Course Work

Indigenous Australian – Parliaments Legislative Powers

The paper “Indigenous Australian – Parliament’ s Legislative Powers” is an engrossing example of coursework on social science. This paper examines the reasons why Section 51 of the Australian Constitution should be changed. It also offers a description of the term ‘ indigeneity’ . Further, it discusses the two major themes that Cultural Heritage contains as defined by the United Nations. It also explores the impact of mining sites on the Aboriginal traditional owners. Other discussions include the importance of teaching traditional Aboriginal languages to Indigenous youth today, the definition of ‘ justice reinvestment, ’ the positive stereotype of Aboriginal or Torres Strait Islander people portrayed in the media.

Also, the paper provides an overview of a successful program to improve Aboriginal and Torres Strait Islander employment and lastly, an overview of a program to help ‘ Close the Gap’ in life expectancy and health equality between Indigenous and non-Indigenous Australians. Deletion of Section 51 of the Australian Constitution
The Australian Constitution sets out rules that govern Australia. To some reasonable extent, the Constitution has been effective in serving the Australians well. However, it has been criticized for its failure to recognize the indigenous people of Australia, specifically the Torres Strait Islander and the Aboriginal people (Edson 2008). Section 51 of the Constitution specifies the Parliament’ s legislative powers.

Accordingly, subject to the Constitution, the Parliament is entrusted with powers to formulate regulations for the good governance of Australia. However, Section 51(xxvi) has been criticized for promoting some racist tendencies in the formulation of laws (McGregor 2013). The section provides that the Parliament is entrusted with powers to formulate “ special laws” that are specifically applicable to certain races. This shows that Section 51 is inconsistent with some universal concepts such as the principle of equality, which specifies that all Australians should be treated equally under the Constitution (Summers and Parkin, 2002).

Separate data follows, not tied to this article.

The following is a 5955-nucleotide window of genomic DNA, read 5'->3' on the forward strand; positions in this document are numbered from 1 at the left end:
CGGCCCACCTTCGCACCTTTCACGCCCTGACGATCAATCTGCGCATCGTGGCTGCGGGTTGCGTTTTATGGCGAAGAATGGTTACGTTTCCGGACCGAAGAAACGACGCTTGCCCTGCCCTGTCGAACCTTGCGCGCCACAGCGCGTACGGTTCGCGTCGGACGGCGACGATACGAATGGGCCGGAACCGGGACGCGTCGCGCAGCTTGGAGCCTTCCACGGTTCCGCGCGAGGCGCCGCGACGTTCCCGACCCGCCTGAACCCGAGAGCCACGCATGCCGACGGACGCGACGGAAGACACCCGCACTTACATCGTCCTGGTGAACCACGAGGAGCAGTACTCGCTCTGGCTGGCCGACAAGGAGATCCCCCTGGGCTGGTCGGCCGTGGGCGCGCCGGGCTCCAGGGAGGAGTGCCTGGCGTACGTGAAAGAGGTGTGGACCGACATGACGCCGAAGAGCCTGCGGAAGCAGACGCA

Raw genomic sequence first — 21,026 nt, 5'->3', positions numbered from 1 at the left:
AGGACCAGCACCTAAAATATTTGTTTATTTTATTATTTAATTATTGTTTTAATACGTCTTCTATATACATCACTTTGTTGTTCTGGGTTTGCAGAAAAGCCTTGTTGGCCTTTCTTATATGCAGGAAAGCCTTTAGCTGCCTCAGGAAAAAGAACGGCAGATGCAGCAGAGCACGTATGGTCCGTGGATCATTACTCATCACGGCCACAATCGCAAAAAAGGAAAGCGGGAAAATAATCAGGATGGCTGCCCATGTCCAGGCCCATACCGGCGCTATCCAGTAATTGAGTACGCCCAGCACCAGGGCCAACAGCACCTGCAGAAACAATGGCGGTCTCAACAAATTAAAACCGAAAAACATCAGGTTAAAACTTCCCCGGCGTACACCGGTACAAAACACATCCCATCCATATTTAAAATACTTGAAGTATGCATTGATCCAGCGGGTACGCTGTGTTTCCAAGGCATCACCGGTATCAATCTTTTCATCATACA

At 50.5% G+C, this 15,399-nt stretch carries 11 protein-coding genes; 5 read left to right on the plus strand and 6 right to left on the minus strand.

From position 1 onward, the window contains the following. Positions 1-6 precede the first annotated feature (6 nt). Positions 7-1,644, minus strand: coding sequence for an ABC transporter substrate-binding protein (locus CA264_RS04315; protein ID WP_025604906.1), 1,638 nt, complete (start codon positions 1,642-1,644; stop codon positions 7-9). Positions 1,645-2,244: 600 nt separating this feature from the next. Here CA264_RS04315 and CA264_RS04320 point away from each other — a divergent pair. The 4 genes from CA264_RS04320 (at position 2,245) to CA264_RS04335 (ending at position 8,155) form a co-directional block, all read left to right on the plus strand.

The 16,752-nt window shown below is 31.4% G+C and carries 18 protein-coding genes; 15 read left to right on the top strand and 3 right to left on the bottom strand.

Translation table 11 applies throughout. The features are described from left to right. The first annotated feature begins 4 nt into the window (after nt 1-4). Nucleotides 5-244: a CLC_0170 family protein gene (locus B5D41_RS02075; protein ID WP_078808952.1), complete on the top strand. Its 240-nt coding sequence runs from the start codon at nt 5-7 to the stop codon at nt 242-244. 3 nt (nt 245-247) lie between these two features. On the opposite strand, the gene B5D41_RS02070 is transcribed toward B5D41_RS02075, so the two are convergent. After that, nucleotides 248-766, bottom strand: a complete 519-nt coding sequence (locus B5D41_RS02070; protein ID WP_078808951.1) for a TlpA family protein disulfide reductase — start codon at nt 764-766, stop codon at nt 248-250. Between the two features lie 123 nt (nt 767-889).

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It further suggests that while discrimination on the basis of race is no longer acceptable, the constitution still advocates for laws that have the potential to discriminate in that line (Viatori and Gusbigua 2007). Even though the primary purpose of Section 51(xxvi) appears to have been specifically intended to safeguard the rights of the Aboriginal Australian, its implementation has been detrimental to their existence (McGregor 2013).

It can be viewed that the deletion of some parts of Section 51, specifically Section (xxvi) and subsequent substitution with a leader of government with regard to the Torres Strait Islander and the Aboriginal people do not safeguard the rights of the Aboriginal Australians (Bourke 1998). ‘ Indigeneity’ The term “ indigeneity” is an abstract noun developed from the term “ indigenous. ” Indigeneity refers to the quality of being indigenous, meaning the quality of being a native of a place. In the same breath, like its synonym aboriginality, “ indigeneity” refers to the quality of being aboriginal, which specifies existence at the early stages of history.